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Alvan Clark & Sons was the leading telescope firm in the United States in the second half of the nineteenth century. Although famous for its large refractors suitable for advanced astronomical research, the firm also made smaller instruments for educational and amateur purposes. It remained in business until the 1950s.
This example has an achromatic objective of 3 inches aperture, and several eyepieces. The brass tube is 44 inches long and extends to 40 inches. The attached finder scope is 13 inches long. The “ALVAN CLARK & SONS / CAMBRIDGE, MASS.” inscription on the faceplate at the eye end was in use during the period 1939-1944. Charles Scovil, a dedicated amateur astronomer in Stamford, Conn., donated it to the Smithsonian in 1977.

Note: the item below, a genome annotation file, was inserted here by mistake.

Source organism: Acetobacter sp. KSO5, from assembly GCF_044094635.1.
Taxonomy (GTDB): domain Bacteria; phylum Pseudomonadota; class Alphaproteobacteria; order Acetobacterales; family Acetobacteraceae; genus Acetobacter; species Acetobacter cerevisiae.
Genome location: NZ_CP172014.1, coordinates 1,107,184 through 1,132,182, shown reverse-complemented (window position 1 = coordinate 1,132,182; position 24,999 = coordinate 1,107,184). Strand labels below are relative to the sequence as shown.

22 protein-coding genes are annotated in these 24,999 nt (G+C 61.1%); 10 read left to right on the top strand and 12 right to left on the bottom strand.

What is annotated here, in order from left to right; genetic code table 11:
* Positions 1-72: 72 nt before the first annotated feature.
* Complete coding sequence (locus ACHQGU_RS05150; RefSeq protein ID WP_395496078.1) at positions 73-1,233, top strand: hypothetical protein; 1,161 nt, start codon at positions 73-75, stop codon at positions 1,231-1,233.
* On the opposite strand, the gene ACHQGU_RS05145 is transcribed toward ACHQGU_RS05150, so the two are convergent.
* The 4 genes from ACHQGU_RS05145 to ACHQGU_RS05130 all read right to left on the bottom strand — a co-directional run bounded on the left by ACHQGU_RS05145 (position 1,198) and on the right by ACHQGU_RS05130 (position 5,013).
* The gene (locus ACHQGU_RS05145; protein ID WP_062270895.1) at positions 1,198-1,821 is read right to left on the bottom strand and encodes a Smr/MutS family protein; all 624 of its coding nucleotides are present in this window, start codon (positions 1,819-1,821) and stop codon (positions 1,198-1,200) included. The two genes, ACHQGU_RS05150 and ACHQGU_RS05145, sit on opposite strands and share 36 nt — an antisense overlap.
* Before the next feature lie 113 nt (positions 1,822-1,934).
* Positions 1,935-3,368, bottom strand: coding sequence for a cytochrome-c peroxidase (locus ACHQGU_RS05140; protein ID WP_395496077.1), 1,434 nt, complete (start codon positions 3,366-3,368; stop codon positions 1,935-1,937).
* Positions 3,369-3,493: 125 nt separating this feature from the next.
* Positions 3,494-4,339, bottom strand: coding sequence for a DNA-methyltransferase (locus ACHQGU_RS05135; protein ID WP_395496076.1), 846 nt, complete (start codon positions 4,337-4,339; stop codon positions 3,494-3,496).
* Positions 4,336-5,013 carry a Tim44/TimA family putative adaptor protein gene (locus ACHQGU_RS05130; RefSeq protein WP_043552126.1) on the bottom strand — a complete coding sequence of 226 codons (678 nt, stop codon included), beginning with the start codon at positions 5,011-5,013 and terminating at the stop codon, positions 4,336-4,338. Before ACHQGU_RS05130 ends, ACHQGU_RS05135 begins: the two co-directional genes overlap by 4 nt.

Ref: Deborah Warner and Robert Ariail, Alvan Clark & Sons. Artists in Optics (Richmond, 1995).
Currently not on view
Object Name
telescope, refracting
date made
1939 - 1944
Alvan Clark & Sons
place made
United States: Massachusetts, Cambridge
overall: 9 in x 53 in x 11 3/4 in; 22.86 cm x 134.62 cm x 29.845 cm
ID Number
catalog number
accession number
Credit Line
Charles Scovil
See more items in
Medicine and Science: Physical Sciences
Science & Mathematics
Measuring & Mapping
Data Source
National Museum of American History
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